Recuerdo este libro como una auténtica maravilla que te permitía empezar a explorar cualquier cosa. Cualquier cosa compleja, grande y complicada la tenías despiezada delante de tus ojos para empezara a averiguar sus partes componentes y a adivinar las relaciones entre ellas. Por un lado era apabullante la cantidad de cosas que tenía dentro un carburador o un aire acondicionado, y por otro era como los capítulos de Scooby Doo, que te enseñaban que al final la magia no existe y que siempre hay una manera racional de explicar las cosas. Aunque algunas de las explicaciones no las entendía (recuerdo perfectamente mirar al magnetoscopio para enterarme más tarde de que era un vídeo), sí servía como puerta para investigar más sobre cualquier tema, pues te daba un montón de vocabulario relacionado. Eso era mucho antes de Internet, por lo que se agradecía bastante el tener más palabras que buscar en la enciclopedia.
Absolutely love this book! An all-time favourite! The illustrations and the mammoths in the book make it quite interesting and fun, not only for children, but for grown-ups too. Books like these make learning so much fun!
This book has taught me more than anything I have learned in school. The way he explains things so eloquently is incredible. David Macaulay is able to teach about almost every topic you can think of, and he can do it in one page with pictures. The words are powerful but simple, and he is able to make complicated topics fathomable through his language. The best part is that I do not have to look somewhere else for background information on the topics that he discusses, because he lays out basics before moving to the hard topics. A great example of his work is, "A pump (see p. 124) forces oil up from the sump through the oil filter, which removes dirt particles and then to all the bearings and other parts of the engine. (Macaulay 88). Macaulay is able to pass information so easily, and then he will show tell you where to find the definition of a word he used, later or earlier in the book. I learned so much from this book it is amazing. This is one of my favorite books all time because it was able to keep me interested and it didn't even feel like homework.
I expected something better. Macaulay's illustrations are well crafted and occasionally humorous, but the accompanying text is sometimes excessively complex or jargon laden. I'm not really sure who his intended audience is, and that may be the problem. I expect something like this to appeal to a tween to YA looking for inspiration about how the engineered world works, or I expect it to appeal to an adult who appreciates a youthful approach. Within the first few pages I immediately felt that the audience was adult or technically knowledgeable already. If this took a child's eye approach in the text and was more carefully written to be that, I think I would have enjoyed this more. Nonetheless, it was enjoyable; I did learn a few things, but it just wasn't excellent enough to rate as a classic that it seems purported to be.
It took me eight months to read this book, not because it wasn't interesting, but because it was very interesting to me. I spent a long time poring over some of the drawings making sure I really understood how and why the item worked the way it did, and since the book covers about 200 different machines, it took a while. I'd read bits and pieces of it back in grade school when we covered simple machines in science class, but I'd never read it start to finish. A few of the machines are dated since this book is 30 years old, but most stuff is still very applicable. The running joke with the mammoth experiments is also a nice touch.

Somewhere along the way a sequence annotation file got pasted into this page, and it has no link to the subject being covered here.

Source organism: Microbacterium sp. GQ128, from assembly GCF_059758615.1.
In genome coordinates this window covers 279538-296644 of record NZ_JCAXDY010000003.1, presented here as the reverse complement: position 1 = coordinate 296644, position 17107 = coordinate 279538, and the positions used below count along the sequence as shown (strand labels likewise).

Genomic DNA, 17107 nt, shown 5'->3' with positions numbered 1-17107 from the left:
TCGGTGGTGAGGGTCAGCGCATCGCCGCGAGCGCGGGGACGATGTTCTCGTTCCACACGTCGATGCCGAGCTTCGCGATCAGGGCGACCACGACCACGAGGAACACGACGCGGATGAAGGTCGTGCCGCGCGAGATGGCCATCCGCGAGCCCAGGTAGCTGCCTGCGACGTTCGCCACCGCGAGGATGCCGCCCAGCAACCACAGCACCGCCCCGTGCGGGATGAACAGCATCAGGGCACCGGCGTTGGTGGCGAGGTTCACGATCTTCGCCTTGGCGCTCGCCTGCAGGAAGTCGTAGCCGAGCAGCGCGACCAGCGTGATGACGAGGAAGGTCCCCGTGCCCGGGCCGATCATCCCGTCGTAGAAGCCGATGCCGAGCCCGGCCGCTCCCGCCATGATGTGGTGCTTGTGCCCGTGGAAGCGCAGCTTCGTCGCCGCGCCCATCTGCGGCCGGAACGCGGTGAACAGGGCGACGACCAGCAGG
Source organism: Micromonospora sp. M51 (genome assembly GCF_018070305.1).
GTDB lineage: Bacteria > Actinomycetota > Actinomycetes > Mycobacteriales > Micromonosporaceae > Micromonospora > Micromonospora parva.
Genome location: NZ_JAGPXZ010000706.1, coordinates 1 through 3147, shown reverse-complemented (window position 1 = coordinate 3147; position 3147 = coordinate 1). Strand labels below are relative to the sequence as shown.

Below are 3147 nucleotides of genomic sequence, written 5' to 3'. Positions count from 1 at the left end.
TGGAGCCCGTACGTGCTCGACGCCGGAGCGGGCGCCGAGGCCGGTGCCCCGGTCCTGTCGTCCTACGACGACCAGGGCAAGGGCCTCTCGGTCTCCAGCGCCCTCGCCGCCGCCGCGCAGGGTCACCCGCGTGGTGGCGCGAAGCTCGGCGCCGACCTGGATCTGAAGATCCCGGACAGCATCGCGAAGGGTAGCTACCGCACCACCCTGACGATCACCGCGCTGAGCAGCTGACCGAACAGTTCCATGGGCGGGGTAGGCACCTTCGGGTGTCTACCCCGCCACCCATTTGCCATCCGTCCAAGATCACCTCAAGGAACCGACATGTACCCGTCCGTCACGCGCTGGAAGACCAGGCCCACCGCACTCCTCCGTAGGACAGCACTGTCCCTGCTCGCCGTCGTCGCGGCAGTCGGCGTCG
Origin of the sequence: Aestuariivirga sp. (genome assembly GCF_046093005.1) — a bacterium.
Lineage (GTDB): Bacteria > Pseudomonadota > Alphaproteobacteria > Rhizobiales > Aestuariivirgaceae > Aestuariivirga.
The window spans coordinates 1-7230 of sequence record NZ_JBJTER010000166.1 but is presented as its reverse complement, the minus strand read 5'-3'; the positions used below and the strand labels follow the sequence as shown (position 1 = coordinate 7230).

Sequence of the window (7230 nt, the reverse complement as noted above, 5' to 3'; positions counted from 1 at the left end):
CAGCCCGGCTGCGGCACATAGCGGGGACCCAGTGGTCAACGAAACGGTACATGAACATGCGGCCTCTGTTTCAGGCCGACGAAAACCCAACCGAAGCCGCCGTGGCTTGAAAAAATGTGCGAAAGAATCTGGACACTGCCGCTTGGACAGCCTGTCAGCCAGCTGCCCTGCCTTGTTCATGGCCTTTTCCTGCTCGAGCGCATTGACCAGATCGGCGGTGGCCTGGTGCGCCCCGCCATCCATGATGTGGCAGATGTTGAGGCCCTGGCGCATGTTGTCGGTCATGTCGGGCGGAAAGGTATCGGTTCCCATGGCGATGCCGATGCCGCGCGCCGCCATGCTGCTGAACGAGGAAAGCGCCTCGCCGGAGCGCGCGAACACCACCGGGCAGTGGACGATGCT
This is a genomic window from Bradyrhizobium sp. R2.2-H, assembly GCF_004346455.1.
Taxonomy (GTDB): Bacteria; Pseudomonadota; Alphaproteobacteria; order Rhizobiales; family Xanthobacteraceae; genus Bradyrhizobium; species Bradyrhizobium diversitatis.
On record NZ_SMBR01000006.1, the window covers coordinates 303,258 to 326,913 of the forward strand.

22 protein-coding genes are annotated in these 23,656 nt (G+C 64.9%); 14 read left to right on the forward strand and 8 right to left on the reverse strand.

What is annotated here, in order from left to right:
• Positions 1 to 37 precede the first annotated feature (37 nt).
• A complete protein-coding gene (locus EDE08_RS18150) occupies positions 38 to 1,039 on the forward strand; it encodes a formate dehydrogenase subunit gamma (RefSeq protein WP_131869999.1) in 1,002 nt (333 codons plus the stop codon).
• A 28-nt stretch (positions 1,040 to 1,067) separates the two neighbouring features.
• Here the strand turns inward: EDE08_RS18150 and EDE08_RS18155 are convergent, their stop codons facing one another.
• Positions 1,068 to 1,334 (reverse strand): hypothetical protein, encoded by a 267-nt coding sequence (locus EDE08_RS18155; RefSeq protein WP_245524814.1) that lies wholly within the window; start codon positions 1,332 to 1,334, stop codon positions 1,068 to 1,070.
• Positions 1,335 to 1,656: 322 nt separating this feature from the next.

Great idea for a book, not-up-to-expectation execution. Even my science-savvy 12 years old sister couldn't pay attention for more than 10 minutes into the book. Apart from the very much lively illustration (which is the best thing about the book), it didn't teach the children much about anything nor being thought-provoking. Trying not to be rude but I wish brilliant.org had written this book.
However, this could be a great gift for children. I rmb seeing my sister's eyes glowing receiving this book. Priceless!
This is a fun way to better understand how things work around us. I teach technology education and so many of the concepts that I teach are found in this book, but are presented in a playful way that makes even the abstinent reader curious about how the technology works. The book is well researched. I recently discovered it and look forward to reading the more current version The way things work now.
In the Way Things Work, Macaulay depicts many machines and tools and gives explanations of how they work and how to use them. It is separated into sections of movement, elements, light and sound waves, and electricity and automation. I give this five stars because it is a very simple starter book for children, and even adults.
This is the classic start of David Macaulay's award-winning series of books for children of all ages. It is full of wonderful line drawings to explain things. It also is written in a humorous way with jokes and funny little figures in among the information. The explanations are easy to follow and easy to read.
So this review may be 11 years late, but this book is the reason I became an engineer. And I credit it for much of my early development. If you want your kid to grow up with a scientific curiosity, just leave this lying around the house for them to accidentally pick up